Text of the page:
A. R. Costa Silva, R. Fedriani, J. C. Tan, A. Caratti o Garatti, S. Ramsay, V. Rosero, G. Cosentino, P. Gorai, S. Leurini
Context. Massive stars play crucial roles in determining the physical and chemical evolution of galaxies. However, they form deeply embedded in their parental clouds, making it challenging to directly observe these stars and their immediate environments. It is known that accretion and ejection processes are intrinsically related, thus observing the massive protostellar outflows can provide crucial information about the processes governing massive star formation very close to the central engine.
Aims. We aim to probe the IRAS 18264-1152 (also known as G19.88-0.53) high-mass star-forming complex in the near infrared (NIR) through its molecular hydrogen (H2) jets to analyse the morphology and composition of the line emitting regions and to compare with other outflow tracers.
Methods. We observed the H2 NIR jets via K-band (1.9–2.5 μm) observations obtained with the integral field units VLT/SINFONI and VLT/KMOS. VLT/SINFONI provides the highest NIR angular resolution achieved so far for the central region of IRAS 18264-1152 (~0.2′′). We compared the geometry of the NIR outflows with that of the associated molecular outflow, probed by CO (2-1) emission mapped with the Submillimeter Array.
Results. We identify nine point sources in the SINFONI and KMOS fields of view. Four of these display a rising continuum in the K-band and are Brγ emitters, revealing that they are young, potentially jet-driving sources. The spectro-imaging analysis focusses on the H2 jets, for which we derived visual extinction, temperature, column density, area, and mass. The intensity, velocity, and excitation maps based on H2 emission strongly support the existence of a protostellar cluster in this region, with at least two (and up to four) different large-scale outflows, found through the NIR and radio observations. We compare our results with those found in the literature and find good agreement in the outflow morphology. This multi-wavelength comparison also allows us to derive a stellar density of ~4000 stars pc−3.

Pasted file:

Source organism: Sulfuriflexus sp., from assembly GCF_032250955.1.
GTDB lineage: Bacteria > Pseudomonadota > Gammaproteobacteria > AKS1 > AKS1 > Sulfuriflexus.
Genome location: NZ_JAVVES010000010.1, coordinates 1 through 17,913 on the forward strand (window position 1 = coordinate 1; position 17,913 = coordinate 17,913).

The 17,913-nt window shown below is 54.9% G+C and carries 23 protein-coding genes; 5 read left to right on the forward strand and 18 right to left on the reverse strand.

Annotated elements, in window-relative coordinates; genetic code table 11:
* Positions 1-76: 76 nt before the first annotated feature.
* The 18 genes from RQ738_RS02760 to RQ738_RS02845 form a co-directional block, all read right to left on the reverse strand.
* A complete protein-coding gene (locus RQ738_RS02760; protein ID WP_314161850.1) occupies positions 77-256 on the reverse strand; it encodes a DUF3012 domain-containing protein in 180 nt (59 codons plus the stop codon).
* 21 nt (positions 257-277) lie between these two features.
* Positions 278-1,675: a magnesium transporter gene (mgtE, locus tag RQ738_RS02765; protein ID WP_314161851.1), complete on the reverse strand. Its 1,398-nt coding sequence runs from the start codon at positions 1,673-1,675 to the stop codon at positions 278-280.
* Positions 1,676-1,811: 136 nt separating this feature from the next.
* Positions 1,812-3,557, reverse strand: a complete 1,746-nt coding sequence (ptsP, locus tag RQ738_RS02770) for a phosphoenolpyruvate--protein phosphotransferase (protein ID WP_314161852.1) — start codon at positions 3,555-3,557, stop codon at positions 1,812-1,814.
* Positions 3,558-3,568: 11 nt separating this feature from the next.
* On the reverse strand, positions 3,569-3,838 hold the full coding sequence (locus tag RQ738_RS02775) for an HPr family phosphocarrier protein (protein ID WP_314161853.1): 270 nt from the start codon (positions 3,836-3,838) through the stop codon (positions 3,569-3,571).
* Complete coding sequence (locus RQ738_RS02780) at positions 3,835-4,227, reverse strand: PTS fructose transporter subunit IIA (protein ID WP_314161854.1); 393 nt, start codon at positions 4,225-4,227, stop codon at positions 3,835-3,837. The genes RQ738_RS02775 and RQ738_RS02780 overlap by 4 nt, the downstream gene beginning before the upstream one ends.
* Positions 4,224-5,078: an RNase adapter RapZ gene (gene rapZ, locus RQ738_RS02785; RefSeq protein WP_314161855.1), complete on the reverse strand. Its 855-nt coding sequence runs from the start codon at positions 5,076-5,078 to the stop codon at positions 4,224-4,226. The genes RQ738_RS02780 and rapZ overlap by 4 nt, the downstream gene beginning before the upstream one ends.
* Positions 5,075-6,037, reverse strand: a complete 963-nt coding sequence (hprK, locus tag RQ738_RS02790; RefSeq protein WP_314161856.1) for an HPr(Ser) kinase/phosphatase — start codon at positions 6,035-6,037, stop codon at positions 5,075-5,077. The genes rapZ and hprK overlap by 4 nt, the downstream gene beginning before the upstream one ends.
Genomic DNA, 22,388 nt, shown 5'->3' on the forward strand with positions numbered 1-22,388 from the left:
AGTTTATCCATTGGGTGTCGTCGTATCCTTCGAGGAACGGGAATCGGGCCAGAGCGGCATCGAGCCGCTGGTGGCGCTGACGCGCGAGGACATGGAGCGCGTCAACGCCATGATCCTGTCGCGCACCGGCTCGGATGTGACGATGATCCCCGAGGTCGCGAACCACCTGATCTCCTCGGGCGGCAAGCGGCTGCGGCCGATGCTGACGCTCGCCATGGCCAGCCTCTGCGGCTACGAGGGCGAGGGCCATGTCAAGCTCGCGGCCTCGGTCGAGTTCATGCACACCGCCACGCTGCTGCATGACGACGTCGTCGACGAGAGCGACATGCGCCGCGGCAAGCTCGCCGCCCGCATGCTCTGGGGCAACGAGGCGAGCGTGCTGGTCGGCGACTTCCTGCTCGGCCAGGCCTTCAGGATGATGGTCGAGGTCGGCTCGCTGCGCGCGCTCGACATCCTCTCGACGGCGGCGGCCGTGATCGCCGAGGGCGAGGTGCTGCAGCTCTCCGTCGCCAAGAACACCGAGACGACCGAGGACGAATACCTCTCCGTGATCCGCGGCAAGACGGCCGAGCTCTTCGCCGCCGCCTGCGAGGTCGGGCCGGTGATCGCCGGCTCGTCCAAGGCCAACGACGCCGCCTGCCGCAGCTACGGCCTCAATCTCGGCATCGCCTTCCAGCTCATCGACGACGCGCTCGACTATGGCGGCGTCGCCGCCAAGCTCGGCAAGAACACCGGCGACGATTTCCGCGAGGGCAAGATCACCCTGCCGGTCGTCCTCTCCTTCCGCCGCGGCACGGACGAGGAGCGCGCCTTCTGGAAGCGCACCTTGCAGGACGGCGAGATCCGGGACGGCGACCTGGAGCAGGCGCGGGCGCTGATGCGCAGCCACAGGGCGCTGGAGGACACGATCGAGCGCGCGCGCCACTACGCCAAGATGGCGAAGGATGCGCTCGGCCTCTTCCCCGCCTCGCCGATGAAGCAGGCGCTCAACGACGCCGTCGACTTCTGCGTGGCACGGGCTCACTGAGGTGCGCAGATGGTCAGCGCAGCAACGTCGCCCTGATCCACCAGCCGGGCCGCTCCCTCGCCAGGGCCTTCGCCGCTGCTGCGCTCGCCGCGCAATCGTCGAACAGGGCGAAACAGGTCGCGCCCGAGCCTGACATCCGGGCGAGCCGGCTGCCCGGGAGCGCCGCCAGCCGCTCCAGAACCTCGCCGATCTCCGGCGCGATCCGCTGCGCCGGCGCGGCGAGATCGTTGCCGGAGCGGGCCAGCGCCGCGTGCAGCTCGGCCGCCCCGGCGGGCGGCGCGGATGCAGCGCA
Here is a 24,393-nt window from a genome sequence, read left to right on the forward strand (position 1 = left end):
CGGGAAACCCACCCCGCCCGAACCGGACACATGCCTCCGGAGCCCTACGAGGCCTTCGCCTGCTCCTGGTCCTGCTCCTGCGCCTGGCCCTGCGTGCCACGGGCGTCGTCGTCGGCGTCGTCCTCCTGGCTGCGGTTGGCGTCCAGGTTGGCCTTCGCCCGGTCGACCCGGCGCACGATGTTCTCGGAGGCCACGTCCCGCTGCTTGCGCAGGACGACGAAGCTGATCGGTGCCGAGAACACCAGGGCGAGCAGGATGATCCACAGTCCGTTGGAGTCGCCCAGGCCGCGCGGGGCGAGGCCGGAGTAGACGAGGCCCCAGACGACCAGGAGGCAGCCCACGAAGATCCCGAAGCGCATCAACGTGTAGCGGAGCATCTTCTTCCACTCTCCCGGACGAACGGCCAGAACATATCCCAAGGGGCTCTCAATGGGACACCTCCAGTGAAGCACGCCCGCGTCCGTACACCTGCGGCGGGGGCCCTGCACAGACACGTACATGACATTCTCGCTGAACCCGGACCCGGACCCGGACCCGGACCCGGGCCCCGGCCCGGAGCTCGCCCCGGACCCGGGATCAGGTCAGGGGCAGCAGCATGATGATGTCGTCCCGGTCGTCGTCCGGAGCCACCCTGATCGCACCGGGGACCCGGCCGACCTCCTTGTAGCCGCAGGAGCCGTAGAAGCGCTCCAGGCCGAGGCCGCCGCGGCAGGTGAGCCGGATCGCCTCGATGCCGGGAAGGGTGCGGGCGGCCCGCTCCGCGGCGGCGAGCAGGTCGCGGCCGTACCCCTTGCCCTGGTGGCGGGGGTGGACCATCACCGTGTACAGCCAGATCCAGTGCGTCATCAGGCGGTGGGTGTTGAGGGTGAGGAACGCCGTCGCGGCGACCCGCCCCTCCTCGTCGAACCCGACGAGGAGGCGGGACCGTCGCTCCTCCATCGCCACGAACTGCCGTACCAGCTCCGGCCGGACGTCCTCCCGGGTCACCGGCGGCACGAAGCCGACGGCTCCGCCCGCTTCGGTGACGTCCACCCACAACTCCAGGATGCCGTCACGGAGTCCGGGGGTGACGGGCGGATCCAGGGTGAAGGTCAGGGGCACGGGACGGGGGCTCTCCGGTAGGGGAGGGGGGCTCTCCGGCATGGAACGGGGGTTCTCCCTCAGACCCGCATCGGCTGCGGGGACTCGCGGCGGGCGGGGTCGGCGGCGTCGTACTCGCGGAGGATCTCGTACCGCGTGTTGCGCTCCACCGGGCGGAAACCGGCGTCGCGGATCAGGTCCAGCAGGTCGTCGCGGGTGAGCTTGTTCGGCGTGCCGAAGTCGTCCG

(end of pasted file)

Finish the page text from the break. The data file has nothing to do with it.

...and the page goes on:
Conclusions. Our study reveals the presence of several outflows driven by young sources from a forming cluster of young, massive stars, demonstrating the utility of such NIR observations for characterising massive star-forming regions. Moreover, the derived stellar number density together with the geometry of the outflows suggest that stars can form in a relatively ordered manner in this cluster.
ISM: jets and outflows / ISM: kinematics and dynamics / stars: pre-main sequence / stars: massive / stars: individual: IRAS 18264-1152 / techniques: spectroscopic
Astronomy & Astrophysics
Volume 659, Article Number A23, Number of pages 22